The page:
Thursday, April 9, 2009

a Maundy Thursday Blessing

The Farewell Tear
a feast of friendship
a story of betrayal
a memory of gifts given

you look with such intense love
on each one gathered there,
mist covers your deep brown eyes
as you hold each one in your gaze,
you close your eyes and I see
the farewell tear of friendship
as it follows the curve of your cheek.

you take the bread,
bless it gently, profoundly,
with old words and new.
(do you mean to say it is yourself?)

and then the wine,
again with words old and new.
(do you meant to say this, too,
is now yourself?)

you look again at each one there
and give the eternal gift:
“remember me and do the same”

like those around the table then,
so with us who gather now,
if we knew how close our hearts
are held inside of yours,
we would always be amazed
that you meant this for us, too.

how shall we ever be brave enough
to do what you have done,
when grief engulfs our every breath
and each memorial word
is laden with our loss?
-- Joyce Rupp

This poem was given to me by my spiritual director Jean yesterday..............and now, here's the second part of Wink.

Wednesday, April 8, 2009

Ghandi Trifling part II - Wednesday of Holy Week

As part of my class, we've been reading Walter Wink's book, Engaging the Powers. Here is a snippet of Wink talking about living nonviolently.

Tuesday, April 7, 2009

Ella's Birthday and a NonViolent trifling for Tuesday of Holy Week

Today is Ella's Fitzgerald's birthday, (1915-1959). Enjoy her rendition of the classic Gershwin favorite, The Man I Love. Also, in honor of my goal this week to write about nonviolence and what individuals can do to live more in line with Jesus' teachings of living a peace oriented and purposeful life of a nonviolent nature...here is a project that my Education in Peace and Justice class is doing. We are charged each week to do a "trifling" to test Ghandi's theory that we can cultivate nonviolence in ourselves by attending to the little ways in which we are constantly tempted to participate in violence and take advantage of the opportunities life gives us to develop a regular practice of nonviolence. In this assignment you can pray in a particular way, or fast from certain kinds of habits or thoughts that contribute to violence, like gossiping or cursing at the guy or gal that cut you off in traffic. It might be to start to recycle, or take a walk to a place that's close to your home instead of driving. My trifling has been to write an anger journal. I got this idea from Ghandi's grandson, Arun Ghandi. It's not to just write down and vent about anger, but to find solution out of your anger. Where is it rooted and how can you react differently next time you are in that situation. Now, I'm not an angry person but I can be emotional at times and this has made me just pause at what are my triggers. Are my emotions giving rise to violence against myself, ugly self-talk I would say to myself and never to another person, or negative judgments and thoughts about another person? In this Tuesday of Holy Week, what can your trifling be about? Look at Ghandi's list (on Monday's post) of sins and the add-ons to the list? Any triggers or ideas come to mind?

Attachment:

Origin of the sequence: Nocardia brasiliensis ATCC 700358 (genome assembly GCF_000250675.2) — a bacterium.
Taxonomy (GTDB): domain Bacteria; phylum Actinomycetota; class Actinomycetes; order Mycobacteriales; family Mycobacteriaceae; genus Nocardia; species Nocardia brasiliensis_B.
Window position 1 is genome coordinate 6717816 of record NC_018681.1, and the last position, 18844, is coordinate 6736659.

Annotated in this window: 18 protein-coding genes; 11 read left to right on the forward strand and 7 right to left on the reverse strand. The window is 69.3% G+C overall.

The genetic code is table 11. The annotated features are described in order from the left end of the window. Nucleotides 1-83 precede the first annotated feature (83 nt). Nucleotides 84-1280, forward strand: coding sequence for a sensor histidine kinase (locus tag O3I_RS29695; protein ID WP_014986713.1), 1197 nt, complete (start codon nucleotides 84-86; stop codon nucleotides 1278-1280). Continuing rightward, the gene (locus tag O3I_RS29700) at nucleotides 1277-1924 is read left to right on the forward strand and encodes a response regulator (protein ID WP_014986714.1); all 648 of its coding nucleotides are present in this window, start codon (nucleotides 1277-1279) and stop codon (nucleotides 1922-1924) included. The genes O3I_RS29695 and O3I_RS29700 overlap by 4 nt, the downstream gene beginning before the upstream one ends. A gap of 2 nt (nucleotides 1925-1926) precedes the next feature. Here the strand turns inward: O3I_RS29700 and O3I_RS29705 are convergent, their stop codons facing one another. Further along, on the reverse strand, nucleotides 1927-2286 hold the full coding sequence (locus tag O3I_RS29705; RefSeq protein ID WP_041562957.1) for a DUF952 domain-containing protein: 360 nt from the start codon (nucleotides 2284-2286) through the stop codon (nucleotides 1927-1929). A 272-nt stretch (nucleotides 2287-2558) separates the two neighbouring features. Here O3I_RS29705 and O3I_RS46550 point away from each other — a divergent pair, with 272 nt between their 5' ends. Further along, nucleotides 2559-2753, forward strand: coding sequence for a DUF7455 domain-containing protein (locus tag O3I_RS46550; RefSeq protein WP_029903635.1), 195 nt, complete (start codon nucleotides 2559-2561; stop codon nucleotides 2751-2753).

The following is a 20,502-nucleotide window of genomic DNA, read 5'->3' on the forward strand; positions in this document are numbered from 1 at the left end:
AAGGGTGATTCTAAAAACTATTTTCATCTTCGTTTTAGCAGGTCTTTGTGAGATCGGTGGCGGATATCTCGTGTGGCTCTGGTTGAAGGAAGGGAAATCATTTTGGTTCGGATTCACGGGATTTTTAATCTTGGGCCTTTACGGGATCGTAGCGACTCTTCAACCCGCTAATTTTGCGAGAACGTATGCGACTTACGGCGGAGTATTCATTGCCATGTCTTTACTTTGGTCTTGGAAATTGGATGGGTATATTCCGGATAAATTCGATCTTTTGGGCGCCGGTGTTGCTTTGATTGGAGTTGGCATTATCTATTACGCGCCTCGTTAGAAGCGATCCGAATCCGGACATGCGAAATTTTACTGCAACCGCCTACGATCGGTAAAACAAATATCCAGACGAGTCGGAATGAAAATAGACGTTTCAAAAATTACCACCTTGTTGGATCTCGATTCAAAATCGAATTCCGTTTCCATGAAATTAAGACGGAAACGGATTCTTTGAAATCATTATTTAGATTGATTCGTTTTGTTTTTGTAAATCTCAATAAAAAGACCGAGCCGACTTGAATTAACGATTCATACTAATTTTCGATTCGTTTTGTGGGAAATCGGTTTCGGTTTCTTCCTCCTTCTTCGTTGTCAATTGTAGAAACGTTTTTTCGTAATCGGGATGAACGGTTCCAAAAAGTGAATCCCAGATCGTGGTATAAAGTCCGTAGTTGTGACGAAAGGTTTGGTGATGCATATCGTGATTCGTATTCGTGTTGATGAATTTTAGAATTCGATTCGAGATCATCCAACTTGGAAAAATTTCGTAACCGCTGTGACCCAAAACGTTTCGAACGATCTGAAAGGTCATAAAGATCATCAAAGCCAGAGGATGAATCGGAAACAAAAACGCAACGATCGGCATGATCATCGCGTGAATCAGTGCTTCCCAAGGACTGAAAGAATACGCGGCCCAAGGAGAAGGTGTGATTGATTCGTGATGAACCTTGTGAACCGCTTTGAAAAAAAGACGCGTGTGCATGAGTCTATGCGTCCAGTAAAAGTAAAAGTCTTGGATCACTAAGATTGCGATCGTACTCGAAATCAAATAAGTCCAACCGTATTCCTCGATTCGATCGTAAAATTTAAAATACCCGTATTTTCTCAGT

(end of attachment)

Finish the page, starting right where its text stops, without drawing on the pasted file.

Monday, April 6, 2009

The Week Starts: Monday